Behold: Sam’s fiction assignment based on the instruction to write a short story starting with the line ‘Where were you last night?’
“Where were you last night?”
His voice was soft, but there was an underlying edge. He was tired of this. We’d had this conversation every morning for the past three years. And, just as with every other time, my response was the same.
The reality was he wanted an answer, but I knew he couldn’t handle the truth. So, I never gave him more than that. It drove him insane, I knew that. I could see the tick in his jaw, the way his eyes flashed at my response, and how he watched my every movement with his determined concern.
I have no clue what he thought I was doing, perhaps sneaking out to meet up with some other guy or whatever else his imagination had created for an explanation. What I did know, though, was that no matter what he thought, it would never be as bad as the truth.
He would never think that every night, at exactly 3:33, I rose from our bed without a sound and made my way down the halls and out the back door. He would never think that I would then walk to places I’d never heard of and into the homes of people I’d never known. He would never think that I would then take the lives of these people, generally with a quick slash to their throat, all the while grinning as they drew their final breathes.
He didn’t know that after that, I would wander back down the unknown streets and find my way back into our house. I would numbly go to the bathroom, entranced. It wouldn’t be until the water of a cold shower was brutally hitting my face that I would come back.
That’s when I would see the shaking hands, my hands, and the bloodied streams running from them. I used to cry every time, I used to fall to my knees in horror and frantically scrub and tear at my skin. But, that was so long ago. Now, it was normal. Or, at least that’s what my mind told me. Maybe that’s how it kept me sane.
I used to search for the people too, in the papers and obituaries. I would see whose life had been ended at my hands; a businessman, a college student who was only starting into the real world, a single mom. There were others, so many others, each with a story ended abruptly. That stopped after a while too, I turned off my concern as easy as flipping a switch.
I couldn’t allow them into my world, it would ruin everything. They had to die, that was the deal, and it had to be at my hands. I couldn’t think about it like that, it wasn’t me who killed them. I was the one holding the knife, but I wasn’t the one who made that final decision to carry out the act.
It wasn’t me. It’s for the best. They had to die. That’s what I told myself, over and over again. And I believed it. I accepted it. I thrived on it.
It was thriving too, the thing that really did it. Never in its existence had it been so fortunate, our deal was exactly what it needed.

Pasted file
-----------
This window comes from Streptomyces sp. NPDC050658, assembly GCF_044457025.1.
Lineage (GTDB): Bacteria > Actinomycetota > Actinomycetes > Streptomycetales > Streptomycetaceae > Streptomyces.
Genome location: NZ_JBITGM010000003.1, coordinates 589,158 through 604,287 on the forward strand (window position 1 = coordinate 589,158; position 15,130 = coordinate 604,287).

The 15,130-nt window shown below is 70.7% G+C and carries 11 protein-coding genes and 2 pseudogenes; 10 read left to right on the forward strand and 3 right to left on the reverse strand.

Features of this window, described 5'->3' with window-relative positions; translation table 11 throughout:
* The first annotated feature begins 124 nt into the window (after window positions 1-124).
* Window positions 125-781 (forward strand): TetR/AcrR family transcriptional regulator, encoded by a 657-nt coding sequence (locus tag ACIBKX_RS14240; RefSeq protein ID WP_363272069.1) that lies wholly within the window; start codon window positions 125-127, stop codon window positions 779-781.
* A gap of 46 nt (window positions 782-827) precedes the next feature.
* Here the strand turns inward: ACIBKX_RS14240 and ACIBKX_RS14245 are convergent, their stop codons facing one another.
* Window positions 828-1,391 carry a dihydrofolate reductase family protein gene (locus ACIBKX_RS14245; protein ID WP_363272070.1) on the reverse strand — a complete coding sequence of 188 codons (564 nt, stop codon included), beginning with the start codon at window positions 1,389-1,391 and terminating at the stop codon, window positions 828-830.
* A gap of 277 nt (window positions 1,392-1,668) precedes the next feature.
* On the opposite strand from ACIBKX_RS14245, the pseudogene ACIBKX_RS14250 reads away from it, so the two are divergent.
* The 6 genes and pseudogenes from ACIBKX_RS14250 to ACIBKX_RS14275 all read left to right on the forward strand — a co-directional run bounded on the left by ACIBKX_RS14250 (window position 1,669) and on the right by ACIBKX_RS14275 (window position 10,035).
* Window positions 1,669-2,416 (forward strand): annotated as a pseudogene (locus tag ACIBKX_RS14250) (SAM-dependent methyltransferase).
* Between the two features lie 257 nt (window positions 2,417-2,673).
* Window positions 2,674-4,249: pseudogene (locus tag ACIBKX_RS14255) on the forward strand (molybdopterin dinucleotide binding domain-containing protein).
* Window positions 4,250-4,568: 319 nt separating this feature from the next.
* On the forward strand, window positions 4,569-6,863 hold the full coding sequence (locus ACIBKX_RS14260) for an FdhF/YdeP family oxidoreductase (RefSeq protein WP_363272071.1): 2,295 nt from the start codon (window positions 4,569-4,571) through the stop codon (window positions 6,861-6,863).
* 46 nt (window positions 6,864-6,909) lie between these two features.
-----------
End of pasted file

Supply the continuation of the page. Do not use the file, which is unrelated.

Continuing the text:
I could remember the night it happened, in fact, it’s the last night I can remember. It was dark, the moon didn’t shine and the stars were hiding. We’d just gotten the news, Eric and I. He was doing his best to be the tough guy he always thought he had to be, but we both knew how devastated the other was.
I had gone out, it was just past midnight and all I wanted was to take a walk, clear my head. I told him I’d be back soon and kissed his cheek as I left. I’d been walking for some time, not really with a destination in mind, just trying to keep my mind from thinking about what was happening.
That’s when it came to me. I could hear it creeping along behind me, coming so close that I could feel its hot, rancid breath on the back of my neck. I turned around, my heart pounding. Yet, as soon as my eyes met the glowing red ones, I was swept up in a wave of calm.
“I can help you,” it said, tilting its shadowed face. “I can make this all go away.”
“How? What could you possibly do that they haven’t tried?”
It chuckled at me, a sound that was oddly soothing. “Oh, darling. You underestimate me. I can do things that they’ve never imagined.”
“Okay,” I said slowly, and it took a step closer.
It leaned in until its mouth was hovering just beside my ear, and it whispered to me. My heart began to pound again at the words it uttered, but just as quickly it moved away and calmed me with its eyes.
“So, tell me darling. Do we have a deal?” Without another second of thought, my hand was reaching out and clasped around its clawed one.
I had to. I couldn’t lose Eric, and it could save him. All it needed was a little payment. It could extend one life, in return for others. And, of course, it needed a vessel to reap them with.